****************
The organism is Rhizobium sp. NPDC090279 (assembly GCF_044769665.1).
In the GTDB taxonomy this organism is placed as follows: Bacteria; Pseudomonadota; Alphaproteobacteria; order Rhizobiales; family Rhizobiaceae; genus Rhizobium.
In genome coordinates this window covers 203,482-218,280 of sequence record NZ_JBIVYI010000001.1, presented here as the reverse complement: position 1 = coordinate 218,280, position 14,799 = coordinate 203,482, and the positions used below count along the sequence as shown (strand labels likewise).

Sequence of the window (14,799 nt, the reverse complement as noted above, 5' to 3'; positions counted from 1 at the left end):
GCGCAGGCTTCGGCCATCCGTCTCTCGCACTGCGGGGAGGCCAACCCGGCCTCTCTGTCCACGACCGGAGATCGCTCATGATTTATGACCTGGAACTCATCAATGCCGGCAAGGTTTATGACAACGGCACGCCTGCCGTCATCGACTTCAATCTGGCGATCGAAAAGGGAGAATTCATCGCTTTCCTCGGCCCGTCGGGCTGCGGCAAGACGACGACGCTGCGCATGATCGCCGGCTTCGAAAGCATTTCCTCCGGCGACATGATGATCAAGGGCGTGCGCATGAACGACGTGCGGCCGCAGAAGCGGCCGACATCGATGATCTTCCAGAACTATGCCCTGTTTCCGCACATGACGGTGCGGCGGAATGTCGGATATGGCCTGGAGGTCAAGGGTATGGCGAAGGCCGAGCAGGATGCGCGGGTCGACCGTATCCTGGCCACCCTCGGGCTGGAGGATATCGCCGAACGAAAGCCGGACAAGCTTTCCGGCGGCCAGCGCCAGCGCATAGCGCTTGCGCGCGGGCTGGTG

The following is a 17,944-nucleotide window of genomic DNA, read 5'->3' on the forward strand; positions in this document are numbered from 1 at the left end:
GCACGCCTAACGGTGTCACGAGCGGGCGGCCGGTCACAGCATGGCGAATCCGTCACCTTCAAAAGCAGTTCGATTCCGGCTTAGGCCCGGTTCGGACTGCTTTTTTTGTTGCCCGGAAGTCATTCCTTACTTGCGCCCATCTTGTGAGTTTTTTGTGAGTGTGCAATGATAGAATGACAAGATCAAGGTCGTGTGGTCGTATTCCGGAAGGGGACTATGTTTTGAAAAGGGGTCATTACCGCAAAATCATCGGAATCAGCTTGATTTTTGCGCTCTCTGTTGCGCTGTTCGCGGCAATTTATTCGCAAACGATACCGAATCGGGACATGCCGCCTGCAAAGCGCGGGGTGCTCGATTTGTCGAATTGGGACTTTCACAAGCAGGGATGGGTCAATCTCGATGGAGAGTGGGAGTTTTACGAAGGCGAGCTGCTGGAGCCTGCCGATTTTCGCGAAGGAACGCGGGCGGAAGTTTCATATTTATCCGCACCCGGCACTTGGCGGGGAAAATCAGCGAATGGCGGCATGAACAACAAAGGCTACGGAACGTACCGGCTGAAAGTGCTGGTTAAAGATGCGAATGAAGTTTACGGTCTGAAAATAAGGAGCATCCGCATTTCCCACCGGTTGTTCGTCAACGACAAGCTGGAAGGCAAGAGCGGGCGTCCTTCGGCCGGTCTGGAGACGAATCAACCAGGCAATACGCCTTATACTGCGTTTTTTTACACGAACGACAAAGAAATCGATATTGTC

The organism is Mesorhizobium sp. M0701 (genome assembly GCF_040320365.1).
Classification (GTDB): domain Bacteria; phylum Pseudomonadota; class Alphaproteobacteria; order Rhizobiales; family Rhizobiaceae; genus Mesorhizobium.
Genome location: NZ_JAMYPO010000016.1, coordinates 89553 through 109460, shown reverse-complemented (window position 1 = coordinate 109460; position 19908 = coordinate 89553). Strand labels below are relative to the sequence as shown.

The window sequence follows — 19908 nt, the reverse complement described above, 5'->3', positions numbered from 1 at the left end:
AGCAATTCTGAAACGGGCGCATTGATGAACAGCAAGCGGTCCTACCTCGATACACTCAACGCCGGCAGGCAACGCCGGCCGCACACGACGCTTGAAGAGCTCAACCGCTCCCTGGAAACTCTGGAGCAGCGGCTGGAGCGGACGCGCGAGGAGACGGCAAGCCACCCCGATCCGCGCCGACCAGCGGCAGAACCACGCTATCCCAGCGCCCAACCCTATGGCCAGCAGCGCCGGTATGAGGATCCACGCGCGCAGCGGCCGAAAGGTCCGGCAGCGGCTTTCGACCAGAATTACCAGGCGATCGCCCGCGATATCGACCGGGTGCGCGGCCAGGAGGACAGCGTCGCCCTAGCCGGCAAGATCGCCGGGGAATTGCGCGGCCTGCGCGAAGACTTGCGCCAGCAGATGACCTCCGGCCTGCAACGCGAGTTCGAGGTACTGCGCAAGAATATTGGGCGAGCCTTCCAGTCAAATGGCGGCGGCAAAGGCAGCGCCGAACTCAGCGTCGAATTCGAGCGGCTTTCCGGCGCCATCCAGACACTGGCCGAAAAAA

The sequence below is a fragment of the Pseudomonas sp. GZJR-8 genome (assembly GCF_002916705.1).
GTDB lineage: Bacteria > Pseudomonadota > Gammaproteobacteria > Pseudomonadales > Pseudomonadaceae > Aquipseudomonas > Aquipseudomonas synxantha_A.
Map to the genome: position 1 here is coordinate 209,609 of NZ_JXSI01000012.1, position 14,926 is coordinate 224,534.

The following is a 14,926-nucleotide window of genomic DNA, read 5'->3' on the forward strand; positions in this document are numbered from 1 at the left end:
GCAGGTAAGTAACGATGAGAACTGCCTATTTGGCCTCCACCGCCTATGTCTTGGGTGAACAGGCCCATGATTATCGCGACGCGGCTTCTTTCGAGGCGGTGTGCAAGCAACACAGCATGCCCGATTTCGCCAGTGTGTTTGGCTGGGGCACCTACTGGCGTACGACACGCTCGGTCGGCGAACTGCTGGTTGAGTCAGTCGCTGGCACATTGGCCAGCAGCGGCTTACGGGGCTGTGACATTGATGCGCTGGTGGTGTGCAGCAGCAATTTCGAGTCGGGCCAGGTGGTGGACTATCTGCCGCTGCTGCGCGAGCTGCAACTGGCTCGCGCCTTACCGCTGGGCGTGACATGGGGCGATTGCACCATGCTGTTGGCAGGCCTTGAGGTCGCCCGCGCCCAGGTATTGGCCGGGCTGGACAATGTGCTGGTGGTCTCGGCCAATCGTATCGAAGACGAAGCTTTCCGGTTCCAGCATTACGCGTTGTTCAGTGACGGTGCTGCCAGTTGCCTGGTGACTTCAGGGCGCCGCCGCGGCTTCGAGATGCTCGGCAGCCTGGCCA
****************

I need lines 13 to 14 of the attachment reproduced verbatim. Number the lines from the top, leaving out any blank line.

The sequence below is a fragment of the Pseudomonas sp. GZJR-8 genome (assembly GCF_002916705.1).
GTDB lineage: Bacteria > Pseudomonadota > Gammaproteobacteria > Pseudomonadales > Pseudomonadaceae > Aquipseudomonas > Aquipseudomonas synxantha_A.